Carlos Almaraz, Echo Park nos. 1-4 (1982)
All American Studies sections share a great deal including grading rubric, homework guidelines, grading scale, common textbooks, and major assignment requirements. Starting from a common belief in the value of reading texts closely, analyzing these texts within their historical context, and discussing ideas and questions raised by these texts, each American Studies instructor or instructor team develops their own syllabus and plans their own class activities to leverage their expertise and maximize student engagement. All American Studies sections have common readings at the beginning of the year. The goal of the common readings is to have a shared text that begins the yearlong critical examination of American identity. Because American Studies is a writing-intensive course, all American Studies students are given the opportunity to schedule an individual writing conference with their instructor(s) at least once during the first semester. In addition, students in all American Studies sections use the same textbooks (see below).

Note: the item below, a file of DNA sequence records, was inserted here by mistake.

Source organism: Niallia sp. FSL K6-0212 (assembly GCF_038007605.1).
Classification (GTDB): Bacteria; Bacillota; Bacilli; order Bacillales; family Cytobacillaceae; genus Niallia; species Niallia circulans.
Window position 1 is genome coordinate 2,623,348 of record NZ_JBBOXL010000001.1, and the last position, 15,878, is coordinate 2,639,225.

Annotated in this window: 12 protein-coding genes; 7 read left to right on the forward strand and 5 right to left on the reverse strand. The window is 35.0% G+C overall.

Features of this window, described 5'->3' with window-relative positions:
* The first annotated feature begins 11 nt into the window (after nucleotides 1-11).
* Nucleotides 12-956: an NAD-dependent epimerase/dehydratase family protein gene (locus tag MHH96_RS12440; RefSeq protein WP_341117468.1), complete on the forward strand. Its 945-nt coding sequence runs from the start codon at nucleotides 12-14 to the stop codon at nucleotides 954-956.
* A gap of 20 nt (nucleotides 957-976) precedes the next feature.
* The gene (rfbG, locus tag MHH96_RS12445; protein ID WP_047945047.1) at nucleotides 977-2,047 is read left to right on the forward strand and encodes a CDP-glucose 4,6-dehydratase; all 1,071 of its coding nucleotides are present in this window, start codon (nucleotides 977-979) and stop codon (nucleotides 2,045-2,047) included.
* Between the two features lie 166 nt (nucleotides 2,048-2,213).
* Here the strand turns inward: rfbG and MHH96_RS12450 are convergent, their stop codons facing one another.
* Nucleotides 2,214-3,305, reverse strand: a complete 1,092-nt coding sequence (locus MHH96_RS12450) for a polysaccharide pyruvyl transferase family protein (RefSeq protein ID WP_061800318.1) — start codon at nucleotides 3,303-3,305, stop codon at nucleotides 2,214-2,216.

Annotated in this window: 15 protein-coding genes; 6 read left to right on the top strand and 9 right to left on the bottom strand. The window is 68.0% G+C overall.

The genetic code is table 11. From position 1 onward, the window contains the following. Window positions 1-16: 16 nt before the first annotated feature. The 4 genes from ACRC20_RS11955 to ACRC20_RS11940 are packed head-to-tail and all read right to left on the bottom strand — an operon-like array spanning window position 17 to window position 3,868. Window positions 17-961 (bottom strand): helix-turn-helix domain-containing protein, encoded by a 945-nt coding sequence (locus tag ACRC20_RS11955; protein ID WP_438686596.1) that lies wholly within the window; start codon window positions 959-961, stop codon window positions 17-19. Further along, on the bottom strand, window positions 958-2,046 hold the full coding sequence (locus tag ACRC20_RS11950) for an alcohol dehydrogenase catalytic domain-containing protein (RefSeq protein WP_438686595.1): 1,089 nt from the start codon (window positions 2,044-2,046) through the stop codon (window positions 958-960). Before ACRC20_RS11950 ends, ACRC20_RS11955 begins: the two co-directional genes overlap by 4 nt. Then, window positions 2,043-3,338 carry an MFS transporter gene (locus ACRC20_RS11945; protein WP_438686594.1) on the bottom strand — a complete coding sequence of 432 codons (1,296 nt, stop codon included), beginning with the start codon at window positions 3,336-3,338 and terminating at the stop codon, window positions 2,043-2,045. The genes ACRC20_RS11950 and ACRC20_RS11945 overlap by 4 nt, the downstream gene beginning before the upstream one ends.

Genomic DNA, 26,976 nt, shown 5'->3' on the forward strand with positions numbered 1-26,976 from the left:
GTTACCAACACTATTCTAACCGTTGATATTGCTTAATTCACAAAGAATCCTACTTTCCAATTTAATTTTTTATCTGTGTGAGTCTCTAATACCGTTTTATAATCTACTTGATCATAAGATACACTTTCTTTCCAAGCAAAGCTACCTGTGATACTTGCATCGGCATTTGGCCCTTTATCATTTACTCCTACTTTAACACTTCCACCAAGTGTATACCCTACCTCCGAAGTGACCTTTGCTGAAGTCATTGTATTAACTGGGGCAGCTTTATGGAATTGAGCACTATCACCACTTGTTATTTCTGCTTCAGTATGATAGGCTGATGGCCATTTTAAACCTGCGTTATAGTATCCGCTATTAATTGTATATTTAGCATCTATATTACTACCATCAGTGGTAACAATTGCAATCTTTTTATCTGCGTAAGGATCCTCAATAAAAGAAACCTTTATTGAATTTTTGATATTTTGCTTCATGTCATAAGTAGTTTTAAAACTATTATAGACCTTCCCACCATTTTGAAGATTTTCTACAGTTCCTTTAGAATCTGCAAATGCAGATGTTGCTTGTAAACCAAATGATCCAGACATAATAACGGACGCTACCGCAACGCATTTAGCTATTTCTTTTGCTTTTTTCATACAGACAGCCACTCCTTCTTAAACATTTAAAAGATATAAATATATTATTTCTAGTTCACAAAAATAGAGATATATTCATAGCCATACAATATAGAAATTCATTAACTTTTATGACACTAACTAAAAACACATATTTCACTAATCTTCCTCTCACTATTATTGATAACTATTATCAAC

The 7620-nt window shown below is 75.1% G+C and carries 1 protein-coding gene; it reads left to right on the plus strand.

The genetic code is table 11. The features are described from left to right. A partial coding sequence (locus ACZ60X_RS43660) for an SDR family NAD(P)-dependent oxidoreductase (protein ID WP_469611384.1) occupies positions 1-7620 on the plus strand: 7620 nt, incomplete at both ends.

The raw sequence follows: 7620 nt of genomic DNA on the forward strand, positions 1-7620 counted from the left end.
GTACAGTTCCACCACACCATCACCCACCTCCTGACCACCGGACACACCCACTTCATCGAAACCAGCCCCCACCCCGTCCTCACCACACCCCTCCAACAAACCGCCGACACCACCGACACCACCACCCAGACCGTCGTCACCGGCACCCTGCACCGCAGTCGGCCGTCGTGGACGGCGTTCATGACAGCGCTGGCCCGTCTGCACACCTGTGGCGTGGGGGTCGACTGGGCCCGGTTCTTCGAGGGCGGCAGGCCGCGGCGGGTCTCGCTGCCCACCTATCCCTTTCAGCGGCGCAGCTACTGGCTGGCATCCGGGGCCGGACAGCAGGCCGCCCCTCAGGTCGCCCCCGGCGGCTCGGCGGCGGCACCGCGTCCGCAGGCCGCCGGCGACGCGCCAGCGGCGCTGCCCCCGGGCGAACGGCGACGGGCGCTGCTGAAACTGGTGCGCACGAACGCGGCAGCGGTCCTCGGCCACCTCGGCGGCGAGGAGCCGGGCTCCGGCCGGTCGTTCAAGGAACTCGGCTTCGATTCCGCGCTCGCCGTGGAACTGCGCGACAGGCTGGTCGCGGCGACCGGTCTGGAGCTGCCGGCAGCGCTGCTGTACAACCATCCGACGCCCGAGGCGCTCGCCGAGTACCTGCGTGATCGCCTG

Binder and Reimers. The Way We Lived, Volumes I and II, Fifth Edition, 2004.
Cobbs, Hoffman and Gjerde, Major Problems in American History, Volumes I and II, First Edition, 2002.
Gorn et al., eds., Constructing the American Past, Volumes I and II, Sixth Edition, 2008.
Lauter et al., eds., The Heath Anthology of American Literature, Concise Edition, 2004.
Zinn, Howard. A People’s History of the United States, 2005.
Hughes, Robert. American Visions: The Epic History of Art in America, 1997.
Marcus, Greil and Sollors, Werner. A New Literary History of America, 2009
Novels, short fiction, and plays such as The Scarlet Letter, Adventures of Huckleberry Finn, The Red Badge of Courage, The Awakening, My Antonia, The Great Gatsby, The Sun Also Rises, Their Eyes Were Watching God, A Streetcar Named Desire, and The Things They Carried.